Shortly before the German invasion the UK announced that the Royal Navy had laid a number of minefields along the coast of Norway to interfere with the German import of Swedish iron ore through the North Norwegian port of Narvik. The British government claimed to have mined three areas; off Stad, Hustadvika, and Landegode north of Bodø. In response to this report, the Norwegian government ordered the minesweepers Otra and Rauma to sail north from their base in Horten and sweep the minefields on 9 April 1940.[5]

Otra during tests at Nyland shipyard in December 1939

Otra spots the invasion force[edit]

Before the order to go north could be carried out, however, the German invasion of Norway took place in the early hours of 9 April. As reports of intruding warships started coming in Otra was sent out to investigate, and at 0410hrs report that the intruders were Germans. The invasion flotilla blocked Otra's return to Horten.[5]

Capture[edit]

While her sister ship, HNoMS Rauma, was fighting the German naval forces in Horten Otra was cut off and isolated from the action. The next morning, 10 April, she was captured while at anchor in Filtvet.[2][5]

German service as Togo[edit]

After capture Otra was renamed Togo and put in service as a Vorpostenboot[5] and minelayer for the rest of the war.[4] First NT 05 Togo served in as part of Hafenschutzflotille Tromsø guarding that northern city's harbour.[2][6] Later she was transferred to Hafenschutzflottille Oslo.[2] On 21 September 1941, Togo was in collision with the minesweeper R-158 off Hammerfest.[6] Also in 1941, she became part of 59th Vorpostenflottille as V 5908 Togo,[2][7] where she served until April 1944 when she transferred to 65th Vorpostenflottille as V 6512 Togo. After the German surrender she was part of the German Mine Sweeping Administration (GM-SA).[2][8]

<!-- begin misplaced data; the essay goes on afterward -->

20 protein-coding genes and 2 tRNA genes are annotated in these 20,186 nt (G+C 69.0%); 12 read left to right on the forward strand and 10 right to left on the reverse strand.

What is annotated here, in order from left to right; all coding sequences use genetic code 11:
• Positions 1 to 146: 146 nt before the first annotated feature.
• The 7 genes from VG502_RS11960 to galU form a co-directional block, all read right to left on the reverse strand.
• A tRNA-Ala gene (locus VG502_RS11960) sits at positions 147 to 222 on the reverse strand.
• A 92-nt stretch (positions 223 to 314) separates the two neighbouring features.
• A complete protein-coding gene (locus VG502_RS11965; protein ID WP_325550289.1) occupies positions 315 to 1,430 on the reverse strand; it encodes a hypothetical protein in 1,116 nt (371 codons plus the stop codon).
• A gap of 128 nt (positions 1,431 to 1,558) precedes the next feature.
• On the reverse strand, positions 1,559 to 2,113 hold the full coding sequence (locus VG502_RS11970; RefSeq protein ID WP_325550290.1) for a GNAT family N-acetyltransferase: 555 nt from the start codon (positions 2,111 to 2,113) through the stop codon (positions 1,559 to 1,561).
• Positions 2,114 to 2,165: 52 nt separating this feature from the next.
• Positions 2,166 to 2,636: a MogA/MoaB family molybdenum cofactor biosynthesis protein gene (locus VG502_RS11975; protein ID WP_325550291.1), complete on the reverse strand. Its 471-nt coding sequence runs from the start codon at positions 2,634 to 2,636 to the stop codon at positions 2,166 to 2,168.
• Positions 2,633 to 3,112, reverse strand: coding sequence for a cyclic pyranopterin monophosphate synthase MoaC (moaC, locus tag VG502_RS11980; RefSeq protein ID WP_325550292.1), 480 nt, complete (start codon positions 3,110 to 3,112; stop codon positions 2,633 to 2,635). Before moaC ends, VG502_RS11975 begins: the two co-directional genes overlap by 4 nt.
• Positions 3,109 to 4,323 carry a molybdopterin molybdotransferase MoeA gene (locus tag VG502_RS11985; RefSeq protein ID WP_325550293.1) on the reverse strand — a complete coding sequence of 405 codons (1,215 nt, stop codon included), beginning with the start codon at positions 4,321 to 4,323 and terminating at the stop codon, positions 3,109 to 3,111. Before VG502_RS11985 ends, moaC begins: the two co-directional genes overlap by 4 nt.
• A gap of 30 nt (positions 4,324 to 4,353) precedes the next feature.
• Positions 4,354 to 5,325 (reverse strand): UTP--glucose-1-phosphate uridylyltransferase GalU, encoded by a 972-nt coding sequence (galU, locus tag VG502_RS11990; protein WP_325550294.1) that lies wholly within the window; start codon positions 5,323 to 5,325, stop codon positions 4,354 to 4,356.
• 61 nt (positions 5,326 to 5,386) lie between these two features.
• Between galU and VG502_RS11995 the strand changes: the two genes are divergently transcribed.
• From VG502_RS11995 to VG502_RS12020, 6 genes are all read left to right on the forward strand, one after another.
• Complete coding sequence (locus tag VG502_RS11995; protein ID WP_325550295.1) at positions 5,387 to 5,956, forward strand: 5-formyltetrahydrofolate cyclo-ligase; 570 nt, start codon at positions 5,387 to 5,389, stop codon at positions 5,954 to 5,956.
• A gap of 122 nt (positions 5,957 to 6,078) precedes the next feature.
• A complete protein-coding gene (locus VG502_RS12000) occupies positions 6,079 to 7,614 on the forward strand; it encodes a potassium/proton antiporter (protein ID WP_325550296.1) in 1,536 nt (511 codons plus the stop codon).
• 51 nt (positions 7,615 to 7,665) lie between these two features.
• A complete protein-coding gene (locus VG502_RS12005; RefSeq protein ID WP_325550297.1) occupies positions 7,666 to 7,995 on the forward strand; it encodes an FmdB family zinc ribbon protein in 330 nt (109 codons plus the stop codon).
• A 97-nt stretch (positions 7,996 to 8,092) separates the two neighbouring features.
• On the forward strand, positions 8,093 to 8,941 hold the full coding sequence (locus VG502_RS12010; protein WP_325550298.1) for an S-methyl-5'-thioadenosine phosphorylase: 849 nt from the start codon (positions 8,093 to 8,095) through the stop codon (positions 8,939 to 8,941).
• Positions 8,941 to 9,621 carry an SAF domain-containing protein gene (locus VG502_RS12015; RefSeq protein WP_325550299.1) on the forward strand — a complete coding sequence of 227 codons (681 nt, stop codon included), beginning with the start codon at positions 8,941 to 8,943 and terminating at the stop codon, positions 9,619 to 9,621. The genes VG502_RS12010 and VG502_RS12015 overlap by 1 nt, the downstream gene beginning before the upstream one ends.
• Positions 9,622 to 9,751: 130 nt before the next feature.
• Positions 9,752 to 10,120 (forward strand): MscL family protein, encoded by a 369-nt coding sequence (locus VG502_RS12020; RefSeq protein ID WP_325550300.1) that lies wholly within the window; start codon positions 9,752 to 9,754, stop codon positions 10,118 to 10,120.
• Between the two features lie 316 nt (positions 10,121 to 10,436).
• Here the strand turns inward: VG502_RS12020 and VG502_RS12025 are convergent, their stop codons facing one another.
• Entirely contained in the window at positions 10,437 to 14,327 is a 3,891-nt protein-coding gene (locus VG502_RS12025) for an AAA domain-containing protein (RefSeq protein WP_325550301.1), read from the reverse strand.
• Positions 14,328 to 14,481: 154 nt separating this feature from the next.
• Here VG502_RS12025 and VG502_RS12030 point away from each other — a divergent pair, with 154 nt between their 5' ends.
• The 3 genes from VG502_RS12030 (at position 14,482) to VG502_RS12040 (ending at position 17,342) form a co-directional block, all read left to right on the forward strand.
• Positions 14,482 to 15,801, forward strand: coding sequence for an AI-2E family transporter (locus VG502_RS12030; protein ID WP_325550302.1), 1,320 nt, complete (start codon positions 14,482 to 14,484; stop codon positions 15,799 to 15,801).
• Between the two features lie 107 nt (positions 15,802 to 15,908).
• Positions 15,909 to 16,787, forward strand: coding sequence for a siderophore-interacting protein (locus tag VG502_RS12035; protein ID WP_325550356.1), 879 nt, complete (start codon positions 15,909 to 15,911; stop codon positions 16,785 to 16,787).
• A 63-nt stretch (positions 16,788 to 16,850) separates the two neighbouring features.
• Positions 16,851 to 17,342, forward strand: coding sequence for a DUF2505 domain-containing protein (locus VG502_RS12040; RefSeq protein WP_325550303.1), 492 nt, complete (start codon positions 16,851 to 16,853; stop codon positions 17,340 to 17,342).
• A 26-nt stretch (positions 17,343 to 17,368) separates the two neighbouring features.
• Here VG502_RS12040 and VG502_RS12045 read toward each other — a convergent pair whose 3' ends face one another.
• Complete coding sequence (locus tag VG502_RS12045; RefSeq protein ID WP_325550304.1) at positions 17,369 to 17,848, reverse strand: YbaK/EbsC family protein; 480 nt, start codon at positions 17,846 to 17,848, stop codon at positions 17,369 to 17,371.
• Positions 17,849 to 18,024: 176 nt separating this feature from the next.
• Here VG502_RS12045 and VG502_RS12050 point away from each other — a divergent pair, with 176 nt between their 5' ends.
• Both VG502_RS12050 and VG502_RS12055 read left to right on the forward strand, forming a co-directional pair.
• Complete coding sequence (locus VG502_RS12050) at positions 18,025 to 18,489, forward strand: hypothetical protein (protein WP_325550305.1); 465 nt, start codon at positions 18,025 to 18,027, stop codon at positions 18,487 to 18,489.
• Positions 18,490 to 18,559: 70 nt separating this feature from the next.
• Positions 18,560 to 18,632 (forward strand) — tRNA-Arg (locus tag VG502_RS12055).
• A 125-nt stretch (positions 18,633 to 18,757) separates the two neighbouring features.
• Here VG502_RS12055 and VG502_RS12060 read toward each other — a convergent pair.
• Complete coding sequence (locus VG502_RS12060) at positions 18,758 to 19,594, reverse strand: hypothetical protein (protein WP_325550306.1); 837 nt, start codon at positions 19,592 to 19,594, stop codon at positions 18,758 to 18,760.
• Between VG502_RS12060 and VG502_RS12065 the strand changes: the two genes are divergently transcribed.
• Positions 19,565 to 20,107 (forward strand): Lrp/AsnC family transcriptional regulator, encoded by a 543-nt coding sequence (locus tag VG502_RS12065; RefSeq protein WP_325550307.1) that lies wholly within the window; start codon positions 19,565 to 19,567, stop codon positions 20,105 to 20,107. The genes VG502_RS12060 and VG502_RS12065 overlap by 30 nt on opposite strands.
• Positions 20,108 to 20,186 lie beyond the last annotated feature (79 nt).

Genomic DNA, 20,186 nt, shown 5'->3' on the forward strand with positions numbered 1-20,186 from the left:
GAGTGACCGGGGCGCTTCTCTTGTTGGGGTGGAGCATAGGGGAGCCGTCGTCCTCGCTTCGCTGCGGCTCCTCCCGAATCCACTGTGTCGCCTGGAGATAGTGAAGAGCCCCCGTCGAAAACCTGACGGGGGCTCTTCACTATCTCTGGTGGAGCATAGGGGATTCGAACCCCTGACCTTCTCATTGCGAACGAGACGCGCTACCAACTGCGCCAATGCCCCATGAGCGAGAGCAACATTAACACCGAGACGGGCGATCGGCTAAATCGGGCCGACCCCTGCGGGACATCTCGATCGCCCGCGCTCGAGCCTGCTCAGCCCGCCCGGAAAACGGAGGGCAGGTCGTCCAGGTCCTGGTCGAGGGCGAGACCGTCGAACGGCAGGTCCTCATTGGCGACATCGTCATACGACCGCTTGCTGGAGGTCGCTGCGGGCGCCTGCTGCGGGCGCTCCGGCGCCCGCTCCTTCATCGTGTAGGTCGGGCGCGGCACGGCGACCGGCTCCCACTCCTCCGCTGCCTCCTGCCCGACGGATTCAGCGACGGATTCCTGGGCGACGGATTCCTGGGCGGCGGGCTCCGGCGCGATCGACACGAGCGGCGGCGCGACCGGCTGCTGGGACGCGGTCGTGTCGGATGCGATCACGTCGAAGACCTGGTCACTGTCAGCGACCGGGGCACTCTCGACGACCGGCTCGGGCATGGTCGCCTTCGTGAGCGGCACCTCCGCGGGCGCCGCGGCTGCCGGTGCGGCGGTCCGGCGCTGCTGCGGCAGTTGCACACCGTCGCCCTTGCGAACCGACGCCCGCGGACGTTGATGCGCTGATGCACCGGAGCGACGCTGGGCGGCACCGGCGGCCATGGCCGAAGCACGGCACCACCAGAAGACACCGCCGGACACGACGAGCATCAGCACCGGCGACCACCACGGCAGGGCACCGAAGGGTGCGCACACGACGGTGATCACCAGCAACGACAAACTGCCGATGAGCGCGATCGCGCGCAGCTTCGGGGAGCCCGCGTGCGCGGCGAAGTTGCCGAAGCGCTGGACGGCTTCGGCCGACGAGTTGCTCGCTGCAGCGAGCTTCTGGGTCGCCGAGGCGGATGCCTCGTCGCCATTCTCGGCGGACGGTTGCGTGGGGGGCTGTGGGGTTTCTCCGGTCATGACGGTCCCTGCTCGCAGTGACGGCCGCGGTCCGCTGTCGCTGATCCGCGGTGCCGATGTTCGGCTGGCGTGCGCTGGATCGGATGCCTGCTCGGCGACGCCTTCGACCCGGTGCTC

Post-war service[edit]

On 18 January 1946 Togo was returned to the Royal Norwegian Navy at Bogen and on 30 October 1946 was renamed HNoMS Otra. In April 1949 she was rebuilt as a minelayer training ship. 21 August 1959 saw her decommissioning and she was laid up at Horten until put out of service and sold in April 1963.[2]

Footnotes[edit]

  1. ^ "Otra (6110878)". Miramar Ship Index. Retrieved 9 October 2013. (subscription required (help)). 
  2. ^ a b c d e f g h i j Abelsen 1986, p. 100
  3. ^ Berg 1997, p. 15
  4. ^ a b c Emmerich, Michael. "Togo". German Naval History. Retrieved 20 February 2009. 
  5. ^ a b c d e "Otra og Rauma". Norwegian Armed Forces (in Norwegian). Retrieved 20 February 2009. 
  6. ^ a b Rohwer, Jürgen; Gerhard Hümmelchen. "Seekrieg 1941, September". Württembergische Landesbibliothek Stuttgart (in German). Retrieved 11 April 2015. 
  7. ^ "Vorpostenflottillen Norwegen 1941-1944" (in German). Württembergische Landesbibliothek. Retrieved 10 April 2015. 
  8. ^ "Vorposten-Flottillen 63 - 68 Aufgestellt 1944" (in German). Württembergische Landesbibliothek. Retrieved 10 April 2015. 

Bibliography[edit]

  • Abelsen, Frank (1986). Norwegian naval ships 1939–1945 (in Norwegian and English). Oslo: Sem & Stenersen AS. ISBN 82-7046-050-8. 
  • Berg, Ole F. (1997). I skjærgården og på havet – Marinens krig 8. april 1940 – 8. mai 1945 [In the archipelago and at sea - the Navy's war 8 April 1940 - 8 May 1945] (in Norwegian). Oslo: Marinens krigsveteranforening. ISBN 82-993545-2-8.